3 big investing lessons from Dragons' Den
In case you've been living in Tibet for the last 13 years, or you're simply fed up with the drivel served up on television these days and stopped watching altogether (in which case I salute you), Dragons' Den is always an option. It's a BBC TV series that allows budding entrepreneurs to pitch their business ideas to five multi-millionaires, or 'Dragons', in the hope of securing an investment.
These shrewd tycoons didn't get where they are today by throwing their cash around willy-nilly, and I truly believe ordinary investors like you and I can learn a lot from their approach when pondering which businesses to back with their own money.
1. The business model
One of the first things I've noticed as a viewer over the years is that the millionaire Dragons never invest in businesses they don't understand. Investors need to know in simple terms how a business will make money. If the Dragons don't understand the business model, it's highly likely they'll soon be uttering those fateful words "I'm out" to the nervous entrepreneur(s) standing in front of them.
Likewise, it's important for us to try and understand, at least at a basic level, what a company does and how it generates profit, before we can even contemplate parting with our hard-earned cash. Warren Buffett, perhaps the greatest investor of all time, famously said that he doesn't invest in businesses he doesn't understand. It's almost impossible to make an informed investment decision without understanding what a business actually does, and how it generates profits.
2. The economic moat
Oftentimes, entrepreneurs pitch great business ideas or products in the Den, without securing an investment. The reason? The individuals have failed to convince the Dragons that the business has a competitive advantage, or what Mr Buffett refers to as an economic moat. In other words, does the business have a competitive advantage that will help protect long-term profits and market share from its rivals?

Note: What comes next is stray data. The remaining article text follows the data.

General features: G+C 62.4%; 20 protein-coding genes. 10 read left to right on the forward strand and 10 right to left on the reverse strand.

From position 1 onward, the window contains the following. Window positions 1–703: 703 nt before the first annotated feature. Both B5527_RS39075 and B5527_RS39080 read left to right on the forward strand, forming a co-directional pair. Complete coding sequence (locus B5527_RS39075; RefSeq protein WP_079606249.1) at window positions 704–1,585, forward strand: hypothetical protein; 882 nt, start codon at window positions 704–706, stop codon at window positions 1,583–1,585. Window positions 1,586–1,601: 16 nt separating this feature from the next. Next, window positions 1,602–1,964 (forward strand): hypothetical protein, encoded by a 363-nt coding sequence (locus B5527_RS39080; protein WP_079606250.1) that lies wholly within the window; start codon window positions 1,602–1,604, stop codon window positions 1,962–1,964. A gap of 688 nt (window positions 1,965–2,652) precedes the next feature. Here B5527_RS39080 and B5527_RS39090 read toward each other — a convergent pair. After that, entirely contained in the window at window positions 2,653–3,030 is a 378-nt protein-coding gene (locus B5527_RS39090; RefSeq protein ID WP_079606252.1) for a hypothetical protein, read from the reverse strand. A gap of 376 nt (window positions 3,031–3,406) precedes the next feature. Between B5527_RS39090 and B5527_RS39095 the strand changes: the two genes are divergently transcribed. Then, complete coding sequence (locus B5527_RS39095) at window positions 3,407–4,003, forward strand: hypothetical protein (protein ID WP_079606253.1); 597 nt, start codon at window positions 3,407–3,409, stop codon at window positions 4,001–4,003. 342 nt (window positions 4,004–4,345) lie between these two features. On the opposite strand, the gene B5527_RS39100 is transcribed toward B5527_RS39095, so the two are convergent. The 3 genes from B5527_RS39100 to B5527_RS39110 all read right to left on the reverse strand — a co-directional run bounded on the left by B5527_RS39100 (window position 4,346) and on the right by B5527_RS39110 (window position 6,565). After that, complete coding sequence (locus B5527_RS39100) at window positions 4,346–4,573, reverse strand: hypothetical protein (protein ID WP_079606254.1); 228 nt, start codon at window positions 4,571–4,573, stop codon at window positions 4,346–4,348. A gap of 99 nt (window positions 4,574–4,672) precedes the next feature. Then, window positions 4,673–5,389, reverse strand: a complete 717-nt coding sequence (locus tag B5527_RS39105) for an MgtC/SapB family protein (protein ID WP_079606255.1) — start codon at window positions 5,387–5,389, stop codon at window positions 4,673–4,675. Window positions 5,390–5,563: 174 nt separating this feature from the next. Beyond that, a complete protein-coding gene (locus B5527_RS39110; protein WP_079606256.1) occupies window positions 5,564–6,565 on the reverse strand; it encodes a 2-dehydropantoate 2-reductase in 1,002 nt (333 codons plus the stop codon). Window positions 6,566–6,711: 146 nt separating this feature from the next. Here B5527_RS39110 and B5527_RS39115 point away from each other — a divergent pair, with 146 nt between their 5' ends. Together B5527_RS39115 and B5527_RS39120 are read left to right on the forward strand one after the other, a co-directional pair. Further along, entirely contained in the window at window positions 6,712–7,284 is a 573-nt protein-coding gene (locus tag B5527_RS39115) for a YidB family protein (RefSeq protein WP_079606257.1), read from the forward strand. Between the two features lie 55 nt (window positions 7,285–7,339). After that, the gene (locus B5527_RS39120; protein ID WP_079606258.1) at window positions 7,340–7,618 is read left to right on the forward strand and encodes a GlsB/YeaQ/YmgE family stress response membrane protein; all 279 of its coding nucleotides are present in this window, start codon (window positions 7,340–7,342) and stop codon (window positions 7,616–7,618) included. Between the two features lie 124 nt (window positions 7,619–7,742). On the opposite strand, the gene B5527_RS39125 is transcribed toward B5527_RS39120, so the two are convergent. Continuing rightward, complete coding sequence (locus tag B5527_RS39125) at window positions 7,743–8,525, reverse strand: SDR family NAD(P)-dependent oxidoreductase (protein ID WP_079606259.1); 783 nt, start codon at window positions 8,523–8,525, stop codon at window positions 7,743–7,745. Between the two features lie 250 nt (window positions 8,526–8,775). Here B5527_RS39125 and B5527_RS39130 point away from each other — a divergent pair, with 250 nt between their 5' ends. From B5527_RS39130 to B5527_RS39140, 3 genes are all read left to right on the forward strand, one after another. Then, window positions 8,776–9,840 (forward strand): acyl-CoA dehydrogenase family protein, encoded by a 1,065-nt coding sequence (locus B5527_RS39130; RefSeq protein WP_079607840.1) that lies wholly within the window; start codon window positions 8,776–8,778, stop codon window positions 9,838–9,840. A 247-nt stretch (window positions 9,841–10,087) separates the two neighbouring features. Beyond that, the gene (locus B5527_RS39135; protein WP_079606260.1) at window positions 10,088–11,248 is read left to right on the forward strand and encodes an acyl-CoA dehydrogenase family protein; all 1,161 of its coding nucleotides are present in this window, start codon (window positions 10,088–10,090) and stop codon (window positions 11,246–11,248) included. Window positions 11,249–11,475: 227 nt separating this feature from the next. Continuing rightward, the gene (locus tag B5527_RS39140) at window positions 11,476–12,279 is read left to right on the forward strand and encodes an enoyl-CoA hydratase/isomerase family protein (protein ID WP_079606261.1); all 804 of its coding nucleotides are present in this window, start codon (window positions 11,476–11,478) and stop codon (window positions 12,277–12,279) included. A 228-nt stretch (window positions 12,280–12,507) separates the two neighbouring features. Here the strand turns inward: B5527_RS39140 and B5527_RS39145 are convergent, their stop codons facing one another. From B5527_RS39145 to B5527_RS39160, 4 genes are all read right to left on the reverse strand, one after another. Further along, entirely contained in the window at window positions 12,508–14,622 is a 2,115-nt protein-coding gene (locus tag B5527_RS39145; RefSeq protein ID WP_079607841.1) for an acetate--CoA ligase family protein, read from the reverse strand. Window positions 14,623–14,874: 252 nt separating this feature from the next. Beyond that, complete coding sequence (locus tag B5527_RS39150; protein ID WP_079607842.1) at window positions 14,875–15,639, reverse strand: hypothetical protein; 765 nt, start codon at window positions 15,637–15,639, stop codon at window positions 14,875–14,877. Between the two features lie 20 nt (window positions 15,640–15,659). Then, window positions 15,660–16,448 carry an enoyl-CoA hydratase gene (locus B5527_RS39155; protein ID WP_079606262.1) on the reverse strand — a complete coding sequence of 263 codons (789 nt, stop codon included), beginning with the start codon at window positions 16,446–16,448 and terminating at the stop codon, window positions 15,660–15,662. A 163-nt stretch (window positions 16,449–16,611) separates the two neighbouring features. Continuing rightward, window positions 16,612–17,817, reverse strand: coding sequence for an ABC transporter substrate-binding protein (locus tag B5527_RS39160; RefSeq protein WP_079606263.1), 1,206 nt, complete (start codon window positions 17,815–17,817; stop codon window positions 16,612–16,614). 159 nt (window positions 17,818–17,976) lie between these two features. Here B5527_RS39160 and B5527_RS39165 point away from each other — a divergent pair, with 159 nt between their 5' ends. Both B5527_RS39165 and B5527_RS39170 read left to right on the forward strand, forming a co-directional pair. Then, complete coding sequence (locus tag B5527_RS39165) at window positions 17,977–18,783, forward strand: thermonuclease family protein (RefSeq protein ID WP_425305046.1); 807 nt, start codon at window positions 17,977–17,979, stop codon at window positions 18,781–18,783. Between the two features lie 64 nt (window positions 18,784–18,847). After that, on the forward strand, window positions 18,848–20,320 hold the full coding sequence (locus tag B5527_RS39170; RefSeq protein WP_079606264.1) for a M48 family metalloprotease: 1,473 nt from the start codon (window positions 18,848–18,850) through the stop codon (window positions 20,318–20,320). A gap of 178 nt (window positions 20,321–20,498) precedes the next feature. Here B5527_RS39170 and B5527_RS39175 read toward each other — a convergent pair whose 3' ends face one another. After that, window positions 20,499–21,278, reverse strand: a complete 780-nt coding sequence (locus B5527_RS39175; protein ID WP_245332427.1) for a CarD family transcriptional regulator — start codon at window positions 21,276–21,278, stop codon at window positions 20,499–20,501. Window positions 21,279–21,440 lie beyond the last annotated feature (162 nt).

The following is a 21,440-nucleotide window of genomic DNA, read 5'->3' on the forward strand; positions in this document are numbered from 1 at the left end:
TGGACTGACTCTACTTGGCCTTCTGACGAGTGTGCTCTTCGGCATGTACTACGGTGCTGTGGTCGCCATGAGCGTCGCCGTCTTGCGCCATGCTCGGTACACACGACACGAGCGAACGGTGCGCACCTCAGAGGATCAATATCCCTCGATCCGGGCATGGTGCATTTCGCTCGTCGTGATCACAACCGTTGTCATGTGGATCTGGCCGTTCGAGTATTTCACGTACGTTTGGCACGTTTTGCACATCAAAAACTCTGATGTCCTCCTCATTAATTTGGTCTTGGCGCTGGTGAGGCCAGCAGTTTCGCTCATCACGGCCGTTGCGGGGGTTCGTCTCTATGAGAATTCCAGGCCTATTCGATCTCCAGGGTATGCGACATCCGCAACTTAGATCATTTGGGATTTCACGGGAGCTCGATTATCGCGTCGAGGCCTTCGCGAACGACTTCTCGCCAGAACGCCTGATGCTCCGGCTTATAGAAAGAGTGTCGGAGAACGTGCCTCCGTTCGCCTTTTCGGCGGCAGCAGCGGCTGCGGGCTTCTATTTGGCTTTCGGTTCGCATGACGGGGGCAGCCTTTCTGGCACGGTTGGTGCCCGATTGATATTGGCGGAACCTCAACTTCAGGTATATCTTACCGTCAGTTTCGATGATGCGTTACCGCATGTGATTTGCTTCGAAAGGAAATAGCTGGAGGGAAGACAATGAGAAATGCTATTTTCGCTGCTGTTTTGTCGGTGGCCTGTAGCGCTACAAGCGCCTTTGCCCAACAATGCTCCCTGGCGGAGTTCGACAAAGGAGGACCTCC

Economic moats can come in a variety of forms such as intellectual property, patents, economies of scale, or even just a strong brand. Without an economic moat, it can be easy for larger rivals to produce your goods at a lower cost, and take over market share. When was the last time you bought a cola that wasn't branded Coca-Cola or Pepsi? Quality companies with a wide economic moat are worth their weight in gold.
3. The valuation
Many entrepreneurs coming to the Den fall flat right at the last hurdle. One or more Dragons may have spotted a promising business with a wide economic moat and great prospects, but if the valuation is too demanding, the entrepreneur will almost always leave the Den empty handed.
Warren Buffett may have missed out on the dotcom bubble in the late 1990s when company valuations hit the stratosphere, but he was also one of the few left relatively unscathed when the markets came crashing back down to earth in 2000. The lesson here is that like the shrewd multi-millionaire Dragons, we too should be prepared to walk away from the latest hot growth stocks if the valuation looks too excessive.
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